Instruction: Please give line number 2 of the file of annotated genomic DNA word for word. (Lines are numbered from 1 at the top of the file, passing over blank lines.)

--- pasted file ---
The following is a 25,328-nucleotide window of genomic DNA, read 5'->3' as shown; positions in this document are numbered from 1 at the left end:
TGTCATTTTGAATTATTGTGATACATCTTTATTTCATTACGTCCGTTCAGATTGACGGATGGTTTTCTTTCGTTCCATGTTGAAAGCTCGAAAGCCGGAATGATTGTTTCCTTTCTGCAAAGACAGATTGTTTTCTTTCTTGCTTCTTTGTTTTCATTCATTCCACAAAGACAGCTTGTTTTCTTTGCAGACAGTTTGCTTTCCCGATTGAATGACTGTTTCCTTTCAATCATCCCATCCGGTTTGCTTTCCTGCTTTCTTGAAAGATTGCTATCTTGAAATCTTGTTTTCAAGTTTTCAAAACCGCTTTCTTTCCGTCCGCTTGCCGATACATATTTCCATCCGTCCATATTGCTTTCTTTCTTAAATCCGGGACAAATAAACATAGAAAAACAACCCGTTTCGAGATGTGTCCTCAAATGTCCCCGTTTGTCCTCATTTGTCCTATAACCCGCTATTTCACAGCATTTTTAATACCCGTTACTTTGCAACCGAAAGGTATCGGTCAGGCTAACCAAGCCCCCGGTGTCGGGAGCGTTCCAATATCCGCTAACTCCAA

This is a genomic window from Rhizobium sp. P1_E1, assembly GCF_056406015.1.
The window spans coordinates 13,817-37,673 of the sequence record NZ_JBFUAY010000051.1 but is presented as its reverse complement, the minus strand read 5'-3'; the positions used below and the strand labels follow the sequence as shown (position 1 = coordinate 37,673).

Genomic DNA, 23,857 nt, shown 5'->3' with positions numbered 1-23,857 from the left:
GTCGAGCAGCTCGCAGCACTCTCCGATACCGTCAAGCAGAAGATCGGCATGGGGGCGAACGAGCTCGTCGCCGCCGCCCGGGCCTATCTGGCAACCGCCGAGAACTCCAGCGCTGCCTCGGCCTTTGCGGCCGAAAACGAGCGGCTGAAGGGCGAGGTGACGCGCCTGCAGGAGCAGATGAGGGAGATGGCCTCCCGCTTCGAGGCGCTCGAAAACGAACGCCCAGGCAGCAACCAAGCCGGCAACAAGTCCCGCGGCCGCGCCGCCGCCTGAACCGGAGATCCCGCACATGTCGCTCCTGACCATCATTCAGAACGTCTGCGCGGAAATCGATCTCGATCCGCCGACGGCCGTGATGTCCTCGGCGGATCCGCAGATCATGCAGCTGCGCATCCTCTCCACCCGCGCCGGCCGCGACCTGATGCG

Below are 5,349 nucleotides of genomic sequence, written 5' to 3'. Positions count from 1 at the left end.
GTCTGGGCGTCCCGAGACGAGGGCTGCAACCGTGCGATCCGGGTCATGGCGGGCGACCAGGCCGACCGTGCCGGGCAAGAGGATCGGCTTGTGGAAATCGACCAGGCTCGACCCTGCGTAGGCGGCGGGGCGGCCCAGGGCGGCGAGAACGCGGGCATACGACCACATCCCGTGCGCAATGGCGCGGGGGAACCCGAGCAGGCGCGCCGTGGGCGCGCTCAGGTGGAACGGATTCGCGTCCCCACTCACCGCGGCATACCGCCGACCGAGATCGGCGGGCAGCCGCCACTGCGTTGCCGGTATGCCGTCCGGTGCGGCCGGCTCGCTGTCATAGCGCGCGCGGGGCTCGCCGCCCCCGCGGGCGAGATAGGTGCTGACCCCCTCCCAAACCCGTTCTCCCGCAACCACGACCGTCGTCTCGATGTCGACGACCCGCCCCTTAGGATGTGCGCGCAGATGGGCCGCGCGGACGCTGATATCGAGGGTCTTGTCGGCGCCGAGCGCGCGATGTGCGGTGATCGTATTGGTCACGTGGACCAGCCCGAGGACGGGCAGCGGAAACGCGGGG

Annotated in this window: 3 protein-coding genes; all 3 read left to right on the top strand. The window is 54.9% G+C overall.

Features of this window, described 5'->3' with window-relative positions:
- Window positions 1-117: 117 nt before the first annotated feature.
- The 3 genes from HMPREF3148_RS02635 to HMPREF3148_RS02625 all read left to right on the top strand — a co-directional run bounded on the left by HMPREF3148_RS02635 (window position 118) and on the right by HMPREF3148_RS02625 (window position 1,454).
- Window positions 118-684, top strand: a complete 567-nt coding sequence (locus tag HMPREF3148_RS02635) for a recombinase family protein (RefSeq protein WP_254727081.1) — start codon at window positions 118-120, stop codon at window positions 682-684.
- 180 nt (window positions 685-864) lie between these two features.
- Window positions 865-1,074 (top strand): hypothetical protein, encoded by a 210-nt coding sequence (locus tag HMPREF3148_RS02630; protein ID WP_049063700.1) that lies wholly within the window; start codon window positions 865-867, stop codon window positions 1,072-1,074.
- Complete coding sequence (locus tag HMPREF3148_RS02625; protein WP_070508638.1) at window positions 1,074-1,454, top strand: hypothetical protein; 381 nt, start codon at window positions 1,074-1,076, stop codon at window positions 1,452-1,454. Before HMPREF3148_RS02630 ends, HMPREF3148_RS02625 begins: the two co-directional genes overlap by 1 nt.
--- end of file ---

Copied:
TGTCATTTTGAATTATTGTGATACATCTTTATTTCATTACGTCCGTTCAGATTGACGGATGGTTTTCTTTCGTTCCATGTTGAAAGCTCGAAAGCCGGAATGATTGTTTCCTTTCTGCAAAGACAGATTGTTTTCTTTCTTGCTTCTTTGTTTTCATTCATTCCACAAAGACAGCTTGTTTTCTTTGCAGACAGTTTGCTTTCCCGATTGAATGACTGTTTCCTTTCAATCATCCCATCCGGTTTGCTTTCCTGCTTTCTTGAAAGATTGCTATCTTGAAATCTTGTTTTCAAGTTTTCAAAACCGCTTTCTTTCCGTCCGCTTGCCGATACATATTTCCATCCGTCCATATTGCTTTCTTTCTTAAATCCGGGACAAATAAACATAGAAAAACAACCCGTTTCGAGATGTGTCCTCAAATGTCCCCGTTTGTCCTCATTTGTCCTATAACCCGCTATTTCACAGCATTTTTAATACCCGTTACTTTGCAACCGAAAGGTATCGGTCAGGCTAACCAAGCCCCCGGTGTCGGGAGCGTTCCAATATCCGCTAACTCCAA